Mothering Sunday: An edible tradition

Mothering Sunday: An edible tradition

On Sunday it will be Mothering Sunday - where mums all over the land will ideally have a lie in then receive breakfast in bed and a bunch of flowers not purchased from a petrol station forecourt.

But when did we start celebrating Mother's Day? And what are the culinary traditions attached to it?

Well, the Romans celebrated Cybele, the goddess of motherhood, every March as far back as 250BC. But more recently in the UK, mothers are honoured on Mothering Sunday - the fourth Sunday of Lent.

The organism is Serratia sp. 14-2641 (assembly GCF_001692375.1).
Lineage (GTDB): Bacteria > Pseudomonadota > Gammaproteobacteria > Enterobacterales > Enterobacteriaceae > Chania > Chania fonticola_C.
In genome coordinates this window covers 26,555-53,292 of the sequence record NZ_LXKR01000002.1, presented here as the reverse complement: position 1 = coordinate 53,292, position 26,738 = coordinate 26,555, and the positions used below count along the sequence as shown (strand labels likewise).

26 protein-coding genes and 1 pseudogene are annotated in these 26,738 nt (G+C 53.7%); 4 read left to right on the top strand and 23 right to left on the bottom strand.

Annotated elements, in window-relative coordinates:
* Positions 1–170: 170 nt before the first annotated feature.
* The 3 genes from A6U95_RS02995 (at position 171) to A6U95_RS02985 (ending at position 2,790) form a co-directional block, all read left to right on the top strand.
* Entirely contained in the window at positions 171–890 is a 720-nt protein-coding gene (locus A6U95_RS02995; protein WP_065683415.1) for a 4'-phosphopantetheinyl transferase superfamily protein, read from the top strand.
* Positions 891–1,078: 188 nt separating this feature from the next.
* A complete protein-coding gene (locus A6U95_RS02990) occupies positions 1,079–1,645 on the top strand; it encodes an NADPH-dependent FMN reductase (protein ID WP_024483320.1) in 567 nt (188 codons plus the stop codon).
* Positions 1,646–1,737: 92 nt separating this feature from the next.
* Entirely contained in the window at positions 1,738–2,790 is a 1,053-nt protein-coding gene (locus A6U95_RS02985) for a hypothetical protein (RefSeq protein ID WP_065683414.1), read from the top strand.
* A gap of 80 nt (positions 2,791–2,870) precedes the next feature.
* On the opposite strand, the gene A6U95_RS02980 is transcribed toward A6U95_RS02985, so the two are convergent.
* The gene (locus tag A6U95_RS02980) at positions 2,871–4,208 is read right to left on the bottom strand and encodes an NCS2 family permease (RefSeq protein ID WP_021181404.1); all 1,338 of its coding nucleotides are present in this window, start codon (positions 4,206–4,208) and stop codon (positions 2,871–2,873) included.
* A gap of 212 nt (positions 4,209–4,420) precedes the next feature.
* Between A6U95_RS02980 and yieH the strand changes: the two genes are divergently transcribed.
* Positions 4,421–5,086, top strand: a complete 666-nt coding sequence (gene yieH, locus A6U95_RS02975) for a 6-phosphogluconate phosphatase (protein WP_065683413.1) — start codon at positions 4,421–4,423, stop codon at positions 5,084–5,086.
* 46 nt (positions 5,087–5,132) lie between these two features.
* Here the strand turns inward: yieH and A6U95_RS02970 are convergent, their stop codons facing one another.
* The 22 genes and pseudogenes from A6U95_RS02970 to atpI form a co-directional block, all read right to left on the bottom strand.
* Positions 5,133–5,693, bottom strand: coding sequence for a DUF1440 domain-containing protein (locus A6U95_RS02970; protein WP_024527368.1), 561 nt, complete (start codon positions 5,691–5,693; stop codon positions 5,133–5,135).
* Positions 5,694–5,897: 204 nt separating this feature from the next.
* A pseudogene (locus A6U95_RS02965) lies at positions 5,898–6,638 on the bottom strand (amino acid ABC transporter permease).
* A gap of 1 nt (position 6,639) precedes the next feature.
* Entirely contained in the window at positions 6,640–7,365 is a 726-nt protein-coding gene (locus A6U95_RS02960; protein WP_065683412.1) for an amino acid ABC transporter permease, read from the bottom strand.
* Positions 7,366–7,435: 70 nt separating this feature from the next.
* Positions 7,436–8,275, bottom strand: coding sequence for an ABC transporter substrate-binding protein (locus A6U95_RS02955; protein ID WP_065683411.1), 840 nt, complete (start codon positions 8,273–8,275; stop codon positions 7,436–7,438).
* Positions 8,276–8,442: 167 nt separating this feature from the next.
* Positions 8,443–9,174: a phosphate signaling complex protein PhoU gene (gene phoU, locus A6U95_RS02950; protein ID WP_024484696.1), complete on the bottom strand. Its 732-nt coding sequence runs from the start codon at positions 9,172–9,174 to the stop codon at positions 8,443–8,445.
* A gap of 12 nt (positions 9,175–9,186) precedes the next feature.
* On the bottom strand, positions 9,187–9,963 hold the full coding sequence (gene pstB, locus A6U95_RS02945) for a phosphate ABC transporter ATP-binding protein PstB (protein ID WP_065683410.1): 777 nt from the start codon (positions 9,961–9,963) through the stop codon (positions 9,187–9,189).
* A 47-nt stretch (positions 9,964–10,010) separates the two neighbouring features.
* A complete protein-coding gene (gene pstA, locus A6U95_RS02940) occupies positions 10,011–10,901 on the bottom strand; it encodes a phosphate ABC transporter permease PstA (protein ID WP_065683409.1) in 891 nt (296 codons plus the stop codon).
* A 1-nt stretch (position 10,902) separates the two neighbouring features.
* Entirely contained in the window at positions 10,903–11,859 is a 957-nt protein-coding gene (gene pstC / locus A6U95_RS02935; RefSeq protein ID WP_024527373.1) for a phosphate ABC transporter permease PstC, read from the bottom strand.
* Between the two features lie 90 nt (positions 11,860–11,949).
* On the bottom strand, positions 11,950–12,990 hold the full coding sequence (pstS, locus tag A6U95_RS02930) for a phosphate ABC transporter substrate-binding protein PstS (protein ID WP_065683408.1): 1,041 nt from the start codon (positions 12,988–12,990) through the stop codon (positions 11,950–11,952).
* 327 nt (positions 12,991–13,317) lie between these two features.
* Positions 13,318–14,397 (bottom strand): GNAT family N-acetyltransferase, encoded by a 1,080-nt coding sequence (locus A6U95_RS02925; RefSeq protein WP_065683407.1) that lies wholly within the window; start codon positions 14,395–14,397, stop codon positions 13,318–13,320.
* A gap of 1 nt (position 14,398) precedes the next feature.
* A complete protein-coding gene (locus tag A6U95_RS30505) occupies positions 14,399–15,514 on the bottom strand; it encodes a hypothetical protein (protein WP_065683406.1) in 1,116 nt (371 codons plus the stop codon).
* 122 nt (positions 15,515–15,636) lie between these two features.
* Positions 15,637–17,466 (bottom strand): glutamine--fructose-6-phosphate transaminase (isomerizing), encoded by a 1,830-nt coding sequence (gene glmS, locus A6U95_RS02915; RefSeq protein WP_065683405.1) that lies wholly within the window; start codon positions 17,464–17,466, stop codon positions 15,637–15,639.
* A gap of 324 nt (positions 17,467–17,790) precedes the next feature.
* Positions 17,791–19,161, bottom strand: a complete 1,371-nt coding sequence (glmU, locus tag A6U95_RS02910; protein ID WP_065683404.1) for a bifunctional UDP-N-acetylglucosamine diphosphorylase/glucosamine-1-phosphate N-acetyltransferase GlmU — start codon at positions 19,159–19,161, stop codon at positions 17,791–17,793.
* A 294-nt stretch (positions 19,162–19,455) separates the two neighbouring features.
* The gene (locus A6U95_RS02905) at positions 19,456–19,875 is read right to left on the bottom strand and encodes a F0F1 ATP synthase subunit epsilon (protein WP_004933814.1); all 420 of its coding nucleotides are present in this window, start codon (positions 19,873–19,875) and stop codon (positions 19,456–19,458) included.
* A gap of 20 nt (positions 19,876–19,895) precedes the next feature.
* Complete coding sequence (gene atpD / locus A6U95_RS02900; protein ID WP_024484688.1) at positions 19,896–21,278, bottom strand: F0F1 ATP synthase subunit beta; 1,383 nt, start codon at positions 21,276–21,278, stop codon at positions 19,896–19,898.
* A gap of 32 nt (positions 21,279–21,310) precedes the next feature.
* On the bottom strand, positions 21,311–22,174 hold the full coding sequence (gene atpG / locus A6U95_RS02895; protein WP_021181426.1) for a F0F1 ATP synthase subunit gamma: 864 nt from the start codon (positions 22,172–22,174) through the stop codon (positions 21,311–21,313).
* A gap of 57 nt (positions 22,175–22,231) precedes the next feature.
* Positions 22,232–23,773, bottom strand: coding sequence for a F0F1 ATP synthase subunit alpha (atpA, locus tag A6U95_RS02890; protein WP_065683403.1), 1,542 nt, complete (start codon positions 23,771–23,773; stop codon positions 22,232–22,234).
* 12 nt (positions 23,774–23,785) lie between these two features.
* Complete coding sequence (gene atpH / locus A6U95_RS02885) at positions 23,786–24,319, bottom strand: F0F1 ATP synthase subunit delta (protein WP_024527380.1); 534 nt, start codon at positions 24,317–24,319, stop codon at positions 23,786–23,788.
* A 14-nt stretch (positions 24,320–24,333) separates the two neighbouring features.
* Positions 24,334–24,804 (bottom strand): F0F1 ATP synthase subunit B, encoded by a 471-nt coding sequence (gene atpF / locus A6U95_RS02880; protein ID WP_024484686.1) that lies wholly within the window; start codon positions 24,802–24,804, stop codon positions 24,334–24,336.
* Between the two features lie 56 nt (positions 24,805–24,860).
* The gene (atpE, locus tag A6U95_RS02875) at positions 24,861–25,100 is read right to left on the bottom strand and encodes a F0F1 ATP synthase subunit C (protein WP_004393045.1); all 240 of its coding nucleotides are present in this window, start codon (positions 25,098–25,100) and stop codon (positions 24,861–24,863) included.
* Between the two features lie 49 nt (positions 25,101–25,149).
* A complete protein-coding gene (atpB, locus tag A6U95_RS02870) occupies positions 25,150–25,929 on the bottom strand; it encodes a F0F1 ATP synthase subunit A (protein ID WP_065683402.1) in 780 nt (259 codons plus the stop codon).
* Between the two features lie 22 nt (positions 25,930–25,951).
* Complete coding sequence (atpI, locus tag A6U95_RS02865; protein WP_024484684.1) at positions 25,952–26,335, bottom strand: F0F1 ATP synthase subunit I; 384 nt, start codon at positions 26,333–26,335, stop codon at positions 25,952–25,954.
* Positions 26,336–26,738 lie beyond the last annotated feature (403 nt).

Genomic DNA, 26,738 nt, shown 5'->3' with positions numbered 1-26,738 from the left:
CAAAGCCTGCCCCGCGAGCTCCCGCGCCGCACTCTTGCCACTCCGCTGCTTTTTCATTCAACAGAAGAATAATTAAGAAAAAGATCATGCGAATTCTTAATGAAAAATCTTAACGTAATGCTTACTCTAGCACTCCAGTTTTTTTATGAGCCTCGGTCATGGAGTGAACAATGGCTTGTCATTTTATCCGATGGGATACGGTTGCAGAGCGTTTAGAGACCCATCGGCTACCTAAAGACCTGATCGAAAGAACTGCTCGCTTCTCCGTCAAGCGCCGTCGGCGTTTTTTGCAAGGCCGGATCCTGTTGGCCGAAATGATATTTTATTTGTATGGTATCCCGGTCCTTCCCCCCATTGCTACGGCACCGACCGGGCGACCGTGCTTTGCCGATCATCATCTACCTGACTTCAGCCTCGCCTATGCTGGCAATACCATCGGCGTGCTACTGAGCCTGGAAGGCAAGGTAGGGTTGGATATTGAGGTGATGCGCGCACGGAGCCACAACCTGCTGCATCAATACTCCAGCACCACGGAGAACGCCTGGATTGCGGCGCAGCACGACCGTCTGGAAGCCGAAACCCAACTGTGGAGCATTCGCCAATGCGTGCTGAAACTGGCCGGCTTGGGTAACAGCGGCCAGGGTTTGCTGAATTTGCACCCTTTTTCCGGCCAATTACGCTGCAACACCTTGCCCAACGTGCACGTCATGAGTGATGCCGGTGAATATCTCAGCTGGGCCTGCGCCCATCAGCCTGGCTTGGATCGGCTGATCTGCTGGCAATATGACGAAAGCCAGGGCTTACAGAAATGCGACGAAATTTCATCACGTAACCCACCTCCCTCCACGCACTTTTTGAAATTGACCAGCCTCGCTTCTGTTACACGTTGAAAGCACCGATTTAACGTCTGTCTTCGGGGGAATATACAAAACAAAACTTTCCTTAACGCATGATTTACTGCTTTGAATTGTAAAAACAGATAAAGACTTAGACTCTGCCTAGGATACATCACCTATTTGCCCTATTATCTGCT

Traditionally, it was the one day a year when children as young as ten who had moved away to another town or county to work as domestic servants were given a day off to visit their mother (home) church and because of that, have a chance to see their family. It is thought that the children would pick flowers and make cakes to give to their mothers.

Simnel Cake is often associated with Mothering Sunday, with daughters in service baking their mothers one of these fruity, marzipan-covered beauties as a gift. However, the tradition has faded somewhat, and now the Simnel is much more readily associated with Easter.

We love Mary Berry's recipe which is about as excitingly fruity as you can get - and a great alternative to chocolate!

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